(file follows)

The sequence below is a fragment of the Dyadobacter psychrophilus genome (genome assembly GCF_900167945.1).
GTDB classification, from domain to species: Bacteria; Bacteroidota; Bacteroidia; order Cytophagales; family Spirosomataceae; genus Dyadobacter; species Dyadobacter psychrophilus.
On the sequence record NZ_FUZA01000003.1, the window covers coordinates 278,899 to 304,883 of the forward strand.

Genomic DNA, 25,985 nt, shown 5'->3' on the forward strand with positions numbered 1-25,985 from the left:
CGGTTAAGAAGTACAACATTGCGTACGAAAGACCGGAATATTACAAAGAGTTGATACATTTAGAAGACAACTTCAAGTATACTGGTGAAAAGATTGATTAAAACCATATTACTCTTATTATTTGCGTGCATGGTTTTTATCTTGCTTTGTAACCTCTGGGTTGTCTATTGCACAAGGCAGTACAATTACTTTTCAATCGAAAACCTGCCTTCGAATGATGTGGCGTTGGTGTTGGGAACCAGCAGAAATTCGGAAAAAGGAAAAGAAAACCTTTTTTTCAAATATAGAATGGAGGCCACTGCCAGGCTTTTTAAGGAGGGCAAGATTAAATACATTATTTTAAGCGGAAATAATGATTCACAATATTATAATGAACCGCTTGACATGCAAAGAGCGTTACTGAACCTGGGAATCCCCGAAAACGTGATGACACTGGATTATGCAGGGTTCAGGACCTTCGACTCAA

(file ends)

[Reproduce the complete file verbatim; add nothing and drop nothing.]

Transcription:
The sequence below is a fragment of the Dyadobacter psychrophilus genome (genome assembly GCF_900167945.1).
GTDB classification, from domain to species: Bacteria; Bacteroidota; Bacteroidia; order Cytophagales; family Spirosomataceae; genus Dyadobacter; species Dyadobacter psychrophilus.
On the sequence record NZ_FUZA01000003.1, the window covers coordinates 278,899 to 304,883 of the forward strand.

Genomic DNA, 25,985 nt, shown 5'->3' on the forward strand with positions numbered 1-25,985 from the left:
CGGTTAAGAAGTACAACATTGCGTACGAAAGACCGGAATATTACAAAGAGTTGATACATTTAGAAGACAACTTCAAGTATACTGGTGAAAAGATTGATTAAAACCATATTACTCTTATTATTTGCGTGCATGGTTTTTATCTTGCTTTGTAACCTCTGGGTTGTCTATTGCACAAGGCAGTACAATTACTTTTCAATCGAAAACCTGCCTTCGAATGATGTGGCGTTGGTGTTGGGAACCAGCAGAAATTCGGAAAAAGGAAAAGAAAACCTTTTTTTCAAATATAGAATGGAGGCCACTGCCAGGCTTTTTAAGGAGGGCAAGATTAAATACATTATTTTAAGCGGAAATAATGATTCACAATATTATAATGAACCGCTTGACATGCAAAGAGCGTTACTGAACCTGGGAATCCCCGAAAACGTGATGACACTGGATTATGCAGGGTTCAGGACCTTCGACTCAA